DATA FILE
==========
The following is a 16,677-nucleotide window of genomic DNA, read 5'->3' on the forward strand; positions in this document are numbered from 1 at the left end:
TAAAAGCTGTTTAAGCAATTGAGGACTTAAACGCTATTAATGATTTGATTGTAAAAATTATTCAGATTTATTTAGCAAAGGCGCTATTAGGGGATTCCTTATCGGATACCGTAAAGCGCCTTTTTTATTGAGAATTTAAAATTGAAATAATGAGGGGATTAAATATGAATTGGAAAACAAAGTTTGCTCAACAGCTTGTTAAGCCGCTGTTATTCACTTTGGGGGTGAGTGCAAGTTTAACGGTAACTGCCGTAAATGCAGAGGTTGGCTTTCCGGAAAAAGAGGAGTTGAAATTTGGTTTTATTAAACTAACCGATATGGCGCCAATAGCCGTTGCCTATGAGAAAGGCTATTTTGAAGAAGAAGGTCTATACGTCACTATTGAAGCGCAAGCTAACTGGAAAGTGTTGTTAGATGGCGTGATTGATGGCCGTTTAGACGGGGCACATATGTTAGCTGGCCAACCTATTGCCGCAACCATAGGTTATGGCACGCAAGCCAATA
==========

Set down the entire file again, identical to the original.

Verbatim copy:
The following is a 16,677-nucleotide window of genomic DNA, read 5'->3' on the forward strand; positions in this document are numbered from 1 at the left end:
TAAAAGCTGTTTAAGCAATTGAGGACTTAAACGCTATTAATGATTTGATTGTAAAAATTATTCAGATTTATTTAGCAAAGGCGCTATTAGGGGATTCCTTATCGGATACCGTAAAGCGCCTTTTTTATTGAGAATTTAAAATTGAAATAATGAGGGGATTAAATATGAATTGGAAAACAAAGTTTGCTCAACAGCTTGTTAAGCCGCTGTTATTCACTTTGGGGGTGAGTGCAAGTTTAACGGTAACTGCCGTAAATGCAGAGGTTGGCTTTCCGGAAAAAGAGGAGTTGAAATTTGGTTTTATTAAACTAACCGATATGGCGCCAATAGCCGTTGCCTATGAGAAAGGCTATTTTGAAGAAGAAGGTCTATACGTCACTATTGAAGCGCAAGCTAACTGGAAAGTGTTGTTAGATGGCGTGATTGATGGCCGTTTAGACGGGGCACATATGTTAGCTGGCCAACCTATTGCCGCAACCATAGGTTATGGCACGCAAGCCAATA